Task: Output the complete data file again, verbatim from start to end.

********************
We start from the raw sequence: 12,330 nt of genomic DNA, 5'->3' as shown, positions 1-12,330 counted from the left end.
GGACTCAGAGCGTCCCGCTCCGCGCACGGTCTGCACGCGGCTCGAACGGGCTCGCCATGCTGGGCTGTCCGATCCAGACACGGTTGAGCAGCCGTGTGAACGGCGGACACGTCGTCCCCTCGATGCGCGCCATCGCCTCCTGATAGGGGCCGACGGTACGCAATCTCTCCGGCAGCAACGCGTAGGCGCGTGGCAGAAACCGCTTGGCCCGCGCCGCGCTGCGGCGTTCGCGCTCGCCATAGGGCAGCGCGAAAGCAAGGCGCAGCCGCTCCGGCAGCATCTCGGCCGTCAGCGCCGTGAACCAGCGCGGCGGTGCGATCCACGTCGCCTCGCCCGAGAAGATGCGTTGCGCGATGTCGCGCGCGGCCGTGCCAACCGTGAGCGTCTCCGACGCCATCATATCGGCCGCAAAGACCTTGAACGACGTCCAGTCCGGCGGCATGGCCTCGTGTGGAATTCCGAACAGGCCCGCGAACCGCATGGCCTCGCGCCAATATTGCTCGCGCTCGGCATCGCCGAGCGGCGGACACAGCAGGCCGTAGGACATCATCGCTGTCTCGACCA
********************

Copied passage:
We start from the raw sequence: 12,330 nt of genomic DNA, 5'->3' as shown, positions 1-12,330 counted from the left end.
GGACTCAGAGCGTCCCGCTCCGCGCACGGTCTGCACGCGGCTCGAACGGGCTCGCCATGCTGGGCTGTCCGATCCAGACACGGTTGAGCAGCCGTGTGAACGGCGGACACGTCGTCCCCTCGATGCGCGCCATCGCCTCCTGATAGGGGCCGACGGTACGCAATCTCTCCGGCAGCAACGCGTAGGCGCGTGGCAGAAACCGCTTGGCCCGCGCCGCGCTGCGGCGTTCGCGCTCGCCATAGGGCAGCGCGAAAGCAAGGCGCAGCCGCTCCGGCAGCATCTCGGCCGTCAGCGCCGTGAACCAGCGCGGCGGTGCGATCCACGTCGCCTCGCCCGAGAAGATGCGTTGCGCGATGTCGCGCGCGGCCGTGCCAACCGTGAGCGTCTCCGACGCCATCATATCGGCCGCAAAGACCTTGAACGACGTCCAGTCCGGCGGCATGGCCTCGTGTGGAATTCCGAACAGGCCCGCGAACCGCATGGCCTCGCGCCAATATTGCTCGCGCTCGGCATCGCCGAGCGGCGGACACAGCAGGCCGTAGGACATCATCGCTGTCTCGACCA